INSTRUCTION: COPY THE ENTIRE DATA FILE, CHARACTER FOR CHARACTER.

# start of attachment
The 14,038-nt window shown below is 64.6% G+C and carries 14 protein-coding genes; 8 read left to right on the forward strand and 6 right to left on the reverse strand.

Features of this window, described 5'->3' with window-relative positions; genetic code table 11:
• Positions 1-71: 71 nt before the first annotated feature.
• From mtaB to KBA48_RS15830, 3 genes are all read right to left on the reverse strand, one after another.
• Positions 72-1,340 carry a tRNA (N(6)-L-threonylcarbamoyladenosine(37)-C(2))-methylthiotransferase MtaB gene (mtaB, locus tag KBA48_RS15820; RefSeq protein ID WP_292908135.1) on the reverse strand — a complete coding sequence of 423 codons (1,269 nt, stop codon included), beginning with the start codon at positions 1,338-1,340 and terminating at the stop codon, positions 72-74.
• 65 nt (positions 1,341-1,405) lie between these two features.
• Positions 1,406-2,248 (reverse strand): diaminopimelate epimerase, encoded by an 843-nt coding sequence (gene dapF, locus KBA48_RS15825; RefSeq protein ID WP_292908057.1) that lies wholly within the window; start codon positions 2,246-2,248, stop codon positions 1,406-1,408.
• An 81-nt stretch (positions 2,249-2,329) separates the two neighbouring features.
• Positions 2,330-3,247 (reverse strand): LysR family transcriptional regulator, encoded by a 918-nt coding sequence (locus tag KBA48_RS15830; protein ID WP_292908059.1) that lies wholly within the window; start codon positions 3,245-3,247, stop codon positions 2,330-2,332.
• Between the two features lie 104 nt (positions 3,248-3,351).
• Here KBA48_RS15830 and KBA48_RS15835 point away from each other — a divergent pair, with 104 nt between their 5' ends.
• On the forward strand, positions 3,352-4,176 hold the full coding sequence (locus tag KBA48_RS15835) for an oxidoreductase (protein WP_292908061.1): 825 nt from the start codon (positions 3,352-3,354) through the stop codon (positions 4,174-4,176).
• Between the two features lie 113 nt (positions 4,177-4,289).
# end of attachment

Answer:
The 14,038-nt window shown below is 64.6% G+C and carries 14 protein-coding genes; 8 read left to right on the forward strand and 6 right to left on the reverse strand.

Features of this window, described 5'->3' with window-relative positions; genetic code table 11:
• Positions 1-71: 71 nt before the first annotated feature.
• From mtaB to KBA48_RS15830, 3 genes are all read right to left on the reverse strand, one after another.
• Positions 72-1,340 carry a tRNA (N(6)-L-threonylcarbamoyladenosine(37)-C(2))-methylthiotransferase MtaB gene (mtaB, locus tag KBA48_RS15820; RefSeq protein ID WP_292908135.1) on the reverse strand — a complete coding sequence of 423 codons (1,269 nt, stop codon included), beginning with the start codon at positions 1,338-1,340 and terminating at the stop codon, positions 72-74.
• 65 nt (positions 1,341-1,405) lie between these two features.
• Positions 1,406-2,248 (reverse strand): diaminopimelate epimerase, encoded by an 843-nt coding sequence (gene dapF, locus KBA48_RS15825; RefSeq protein ID WP_292908057.1) that lies wholly within the window; start codon positions 2,246-2,248, stop codon positions 1,406-1,408.
• An 81-nt stretch (positions 2,249-2,329) separates the two neighbouring features.
• Positions 2,330-3,247 (reverse strand): LysR family transcriptional regulator, encoded by a 918-nt coding sequence (locus tag KBA48_RS15830; protein ID WP_292908059.1) that lies wholly within the window; start codon positions 3,245-3,247, stop codon positions 2,330-2,332.
• Between the two features lie 104 nt (positions 3,248-3,351).
• Here KBA48_RS15830 and KBA48_RS15835 point away from each other — a divergent pair, with 104 nt between their 5' ends.
• On the forward strand, positions 3,352-4,176 hold the full coding sequence (locus tag KBA48_RS15835) for an oxidoreductase (protein WP_292908061.1): 825 nt from the start codon (positions 3,352-3,354) through the stop codon (positions 4,174-4,176).
• Between the two features lie 113 nt (positions 4,177-4,289).